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‘Loud Noise’ Research may help in Development of Prosthetics for Eldery

Apparently ‘Noise’ is not always a bad thing!! Researchers from the University of British Columbia have shown that // noise can at times help, rather than hinder, people's ability to sense things.

It is not unusual to have an aversion for noise unless you are one of the modern age teenagers! The noise in India during Diwali can be deafening and there are now laws that allows only so much noise that be safely created. Researchers now think noise can affect one’s ability not only to hear, but also to see and feel.

Researcher Lawrence M. Ward said that "although counterintuitive ... noise can actually help us to see, hear or feel weak signals that would otherwise be imperceptible."

The researchers tested the effects of tactile noise on touch sensation by applying weak vibrations to the soles of people's feet. By themselves the vibrations were undetectable, or below-threshold, to the participants. But when the researchers added random vibrations — noise, that is — people were able to detect the frequency of the weak, original vibrations. However, the noise had to be "just the right amount to raise it above a sensory threshold so it can be perceived. Too little noise isn't enough, and too much noise just hides the signal,"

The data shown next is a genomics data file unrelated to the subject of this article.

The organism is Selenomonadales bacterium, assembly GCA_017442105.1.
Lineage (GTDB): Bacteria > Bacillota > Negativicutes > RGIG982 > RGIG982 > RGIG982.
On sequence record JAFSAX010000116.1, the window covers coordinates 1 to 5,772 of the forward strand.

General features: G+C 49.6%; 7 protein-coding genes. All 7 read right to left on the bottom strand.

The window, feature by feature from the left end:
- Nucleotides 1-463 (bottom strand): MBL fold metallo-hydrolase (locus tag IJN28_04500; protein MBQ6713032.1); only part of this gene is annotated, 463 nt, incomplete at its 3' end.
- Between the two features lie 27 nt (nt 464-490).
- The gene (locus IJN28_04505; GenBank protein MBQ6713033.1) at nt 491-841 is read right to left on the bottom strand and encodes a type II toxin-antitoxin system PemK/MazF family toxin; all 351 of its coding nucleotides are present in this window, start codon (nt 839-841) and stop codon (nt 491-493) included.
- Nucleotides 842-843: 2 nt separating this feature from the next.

Ward said:"This is especially important for people whose sensory thresholds have been elevated, such as the elderly or people who have sustained damage to their visual, auditory or touch systems through accident or disease. Adding noise to signals that are below such elevated thresholds might make the signals perceptible again."

The current research could be used in designing prosthetics to help the elderly avoid the painful falls that too often lead to immobility or death. The authors note that, "it has already been shown that facilitation of other types of foot sensation can be helpful in the elderly by improving the effectiveness of stabilizing reactions and by improving balance control wh ile standing”.

The study reported in the April 2005 issue of Psychological Science by Cari Wells, Lawrence M. Ward, Romeo Chua, and J. Timothy Inglis is entitled "Touch Noise Increases Vibrotactile Sensitivity in Old and Young,".

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